The Soho House guide to the New York Marathon

The Soho House guide to the New York Marathon | Soho House

Wrapping up our autumn marathon series, Soho House’s Global Head of Digital Communications, Kimiko Ninomiya, shares her top tips

Sunday 30 October 2022   By Tilly Pearman   Photography by Jacob Elijah and Jerry Sun

New York arguably has one of the most vibrant running scenes in the world. It’s also home to the largest marathon, attracting more than 50,000 runners from across the globe. This year, on Sunday 6 November, city natives and visitors alike will gather on Staten Island to take their marks on the route’s official starting line. 

Kimiko Ninomiya, Soho House’s Global Head of Digital Communications – and somewhat of a marathon pro (she already has four under her belt) – will be joining the many participants and raising her tally to an impressive five.

‘I’ve run my entire life,’ says Ninomiya. ‘When I was younger it was through sports and track and field, but I started endurance running about 10 years ago.’ In 2019, she joined Black Roses NYC – a running collective that has been promoting and contributing to running culture through group training for the past decade in New York – and has since launched her own female-only collective in London, Hot Boys.

Primed with valuable tips and recommendations – including stop-offs at three Soho Houses (New York, Ludlow and DUMBO) – read on for Ninomiya’s personal guide to running (or visiting) the New York marathon.

The Soho House guide to the New York Marathon | Soho House

My shake-out run route
‘There will be a handful of organised shake-out runs on the Saturday before the marathon. It’s a chance for the running community to come together and celebrate the hard work of getting to the starting line. My teammate and fellow Soho House member, Erica Stanley-Dottin, is the New York community manager for the running brand Tracksmith, and she’ll be leading a shake-out run that all of our crew from Black Roses NYC will join.’

Where to carb-load
‘It’s a common misconception that carb-loading happens only the night before the marathon – it’s actually a few days leading up to the race, which is great news when you’re in a city like New York with so many incredible food options. I’m planning to head to Cecconi’s DUMBO before the race to enjoy a big bowl of the plant-based fusilli with kale pesto, plus some veggie sides, and the whole cauliflower with salmoriglio and lemon aioli.

‘My other top recommendation is noodle dishes like pho (Bia gets the job done) and udon (my absolute favourite is Hanon). Or you can go the traditional Italian route, because there’s no shortage in New York. You have your classic West Village spots like Don Angie and Via Carota, or Carbone if you’re living large. Alternatively, head across the East River to Brooklyn for favourites such as Lilia and Misi, Frankies 457, or Bamonte’s if you want the true red sauce experience.’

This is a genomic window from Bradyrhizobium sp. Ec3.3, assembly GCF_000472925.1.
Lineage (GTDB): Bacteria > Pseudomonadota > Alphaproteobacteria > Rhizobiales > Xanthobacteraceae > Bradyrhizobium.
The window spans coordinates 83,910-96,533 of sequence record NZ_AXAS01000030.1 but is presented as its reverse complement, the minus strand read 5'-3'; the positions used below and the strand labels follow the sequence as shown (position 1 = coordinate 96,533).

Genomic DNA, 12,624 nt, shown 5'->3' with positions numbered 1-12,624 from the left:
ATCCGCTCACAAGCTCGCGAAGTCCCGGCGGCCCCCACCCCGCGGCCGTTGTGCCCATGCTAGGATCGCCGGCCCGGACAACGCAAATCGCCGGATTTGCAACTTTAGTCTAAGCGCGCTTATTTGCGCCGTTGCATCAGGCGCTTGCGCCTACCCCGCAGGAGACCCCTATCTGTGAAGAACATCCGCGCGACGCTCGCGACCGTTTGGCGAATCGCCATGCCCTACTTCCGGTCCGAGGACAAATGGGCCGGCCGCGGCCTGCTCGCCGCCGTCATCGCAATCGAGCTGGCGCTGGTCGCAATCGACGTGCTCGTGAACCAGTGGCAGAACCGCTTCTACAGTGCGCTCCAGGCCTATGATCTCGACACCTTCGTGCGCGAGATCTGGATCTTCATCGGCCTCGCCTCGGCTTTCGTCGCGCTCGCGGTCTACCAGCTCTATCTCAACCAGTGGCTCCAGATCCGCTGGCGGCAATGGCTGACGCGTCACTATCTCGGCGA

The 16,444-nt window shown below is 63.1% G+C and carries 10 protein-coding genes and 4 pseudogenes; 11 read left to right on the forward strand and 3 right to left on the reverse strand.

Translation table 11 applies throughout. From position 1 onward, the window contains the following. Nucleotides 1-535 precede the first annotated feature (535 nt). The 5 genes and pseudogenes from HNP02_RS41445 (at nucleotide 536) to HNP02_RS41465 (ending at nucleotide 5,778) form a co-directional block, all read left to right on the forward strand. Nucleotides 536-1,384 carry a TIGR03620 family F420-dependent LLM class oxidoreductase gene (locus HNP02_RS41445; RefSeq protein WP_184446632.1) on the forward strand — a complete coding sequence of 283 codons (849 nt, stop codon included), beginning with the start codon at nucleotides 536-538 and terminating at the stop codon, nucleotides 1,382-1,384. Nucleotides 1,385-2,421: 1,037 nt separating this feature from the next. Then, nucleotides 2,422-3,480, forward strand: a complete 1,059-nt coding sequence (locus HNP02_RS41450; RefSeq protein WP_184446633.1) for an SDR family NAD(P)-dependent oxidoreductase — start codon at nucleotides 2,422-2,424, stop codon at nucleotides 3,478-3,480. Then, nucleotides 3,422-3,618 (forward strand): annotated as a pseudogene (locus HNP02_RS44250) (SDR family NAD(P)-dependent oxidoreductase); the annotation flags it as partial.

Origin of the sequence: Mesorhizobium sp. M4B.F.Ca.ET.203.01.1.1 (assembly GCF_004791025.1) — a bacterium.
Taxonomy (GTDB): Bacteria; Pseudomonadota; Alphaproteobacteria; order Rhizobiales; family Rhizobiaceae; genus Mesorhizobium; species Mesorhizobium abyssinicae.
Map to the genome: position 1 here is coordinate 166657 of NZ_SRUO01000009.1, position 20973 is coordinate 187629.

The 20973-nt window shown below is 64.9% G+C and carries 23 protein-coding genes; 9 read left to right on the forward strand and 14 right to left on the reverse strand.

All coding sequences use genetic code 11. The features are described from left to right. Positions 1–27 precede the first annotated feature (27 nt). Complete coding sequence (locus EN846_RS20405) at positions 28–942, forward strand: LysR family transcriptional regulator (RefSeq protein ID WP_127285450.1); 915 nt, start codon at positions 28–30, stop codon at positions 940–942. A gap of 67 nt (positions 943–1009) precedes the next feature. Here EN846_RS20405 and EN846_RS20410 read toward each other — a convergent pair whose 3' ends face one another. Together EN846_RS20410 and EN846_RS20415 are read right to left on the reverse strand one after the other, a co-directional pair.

Pre-race sleep tips 
‘Get an early dinner and hydrate. Some gentle foam rolling also goes a long way to work through any niggles. If you’re lucky enough to be staying at Soho House New York, enjoy a nice soak in the bathtub, sneak some cookies from the treats tin, and sink into those cosy cloud-like pillows in a fluffy Soho House robe.’

The Soho House guide to the New York Marathon | Soho House
The Soho House guide to the New York Marathon | Soho House

Songs that will be on my marathon playlist
‘I don’t listen to music while I’m running, but pre-race I’ll be dancing to Rina Sawayama’s latest album Hold The Girl to shake off any nerves and keep my brain occupied when I’m up early fuelling for the race.’

Favourite part of the marathon course
‘The ride over to the start on the Staten Island Ferry is an iconic experience. The sun is rising and you’re on this journey across the Hudson, passing the Statue of Liberty, with runners from around the world. It’s very cool. My favourite part of the race is running across Lafayette Avenue through Clinton Hill, where the whole neighbourhood turns out on the stoops of the Brooklyn brownstones to cheer on the runners – it feels like a big street party. Mile 21 is another spot to look out for, where lots of the running crews will come out to show their support at a very tough part of the race.’

Where to celebrate afterwards
‘Since I don’t live in New York anymore, I’m planning on soaking up every moment with my teammates from Black Roses. And New York has such an incredible running crew scene that there will be no shortage of afterparties to partake in – so I’ll see where the night takes me. Maybe we’ll end up at Soho House.’

Best way to recover post marathon
‘It’s always a good idea to try to get your legs moving the day after a marathon, and New York is a great city to shuffle around with post-race legs. Pick a museum to wander through (I’d love to check out Edward Hopper’s New York at the Whitney), walk the length of Brooklyn Bridge Park and take in the views of Downtown Manhattan, or go on a food tour through Chinatown (the organisation Welcome to Chinatown has curated some great spots). If walking around just isn’t happening for you, pop over to DUMBO House for an early morning swim to get those legs moving or relax with a spa treatment in Soho House New York.’

The Cowshed spa at Soho House New York will be offering 25% off all treatments to marathon runners from Tuesday 1 to Sunday 13 November. Simply present your race registration to qualify. Please note that the offer cannot be combined with any other offers such as our Under 27 special rate.

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